Many judges have been known to sprinkle their decisions with mentions of great minds like Jefferson or Shakespeare.
But when New York lawyers see rulings citing authorities like SpongeBob SquarePants, Laurel and Hardy, and Flip Wilson, some of them have come to recognize the unmistakable hand of a prolific, if unorthodox, judge who presides in Staten Island Civil Court: Philip S. Straniere.
In 14 years on the bench, Judge Straniere has built a following for entertaining judicial writing that tends to take some twists and turns. He has been known to opine for no obvious reason that Papa John’s does not sell what New Yorkers call pizza and that Clark Kent “was in fact only a person who understood the difference between right and wrong.”
Judge Straniere is the bard of the Staten Island courts, offering, in all manner of disputes, homespun advice, original lyrics, puns and, on occasion, withering sarcasm that can make a decision must-reading — even if it seems highly unlikely to alter the course of American jurisprudence.
After one lawyer suggested that a ruling of his was not adequately supported, he responded by footnoting every word in the first paragraph of a later decision, including “a,” “the” and “two” (“the cardinal number between one and three in the Arabic number system probably derived from Old English,” according to Footnote 4).
During the recession, New York civil courts like Judge Straniere’s have been especially busy because credit card companies sue there for past-due bills up to $25,000. A string of decisions that have included eye-rolling exasperation at the credit card companies has won him new followers.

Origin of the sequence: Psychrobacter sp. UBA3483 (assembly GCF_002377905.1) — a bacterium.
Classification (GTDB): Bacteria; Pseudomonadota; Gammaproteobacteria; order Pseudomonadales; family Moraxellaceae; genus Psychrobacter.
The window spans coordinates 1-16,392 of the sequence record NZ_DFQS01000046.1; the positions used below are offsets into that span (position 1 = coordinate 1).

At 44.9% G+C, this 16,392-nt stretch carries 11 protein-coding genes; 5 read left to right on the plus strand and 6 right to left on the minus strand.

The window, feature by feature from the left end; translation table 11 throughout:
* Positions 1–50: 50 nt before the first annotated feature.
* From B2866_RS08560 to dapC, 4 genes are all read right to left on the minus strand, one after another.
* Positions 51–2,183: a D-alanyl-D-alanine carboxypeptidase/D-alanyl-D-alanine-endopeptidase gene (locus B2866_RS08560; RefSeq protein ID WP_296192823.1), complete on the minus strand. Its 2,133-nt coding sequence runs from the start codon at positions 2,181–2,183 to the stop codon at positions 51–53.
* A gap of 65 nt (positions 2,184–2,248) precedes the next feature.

Consumer lawyers passed around a ruling by him that described the ordeal of credit card customers who run afoul of company rules created in distant states. Credit card country, he wrote, is “like the Land of Oz, run by a Wizard who no one has ever seen.”
Another favorite was one that said Citibank’s logic in justifying astronomical interest rates would have impressed Vito Corleone, the godfather in “The Godfather.”
But for Judge Straniere’s longtime fans, his new followers are late to the party. Charles Apotheker, an acting State Supreme Court justice in Rockland County, said he had been following the oeuvre for years.
Whenever he comes across a Straniere ruling, Justice Apotheker said, “I have to read it because I’m sure there will be some little twist or something that he wants to share that has very little to do with the decision.” These rhetorical touches, Justice Apotheker said, set Judge Straniere apart from run-of-the-mill judges, who can be “just generally boring.”
In his courtroom on Castleton Avenue, Judge Straniere sometimes offers a chuckle or a pun, as he did one day recently, his cheeks rosy behind his bushy white mustache. But it is at his desk in his cozy chambers that his creativity is truly unleashed.
His cases bring all kinds of things to mind, he said. Like Bartholomew Cubbins, the Dr. Seuss character; Old Yeller; and Mad Magazine, all of which he has found relevant to one issue or another. “I have a mind that can remember all these ridiculous details,” he said.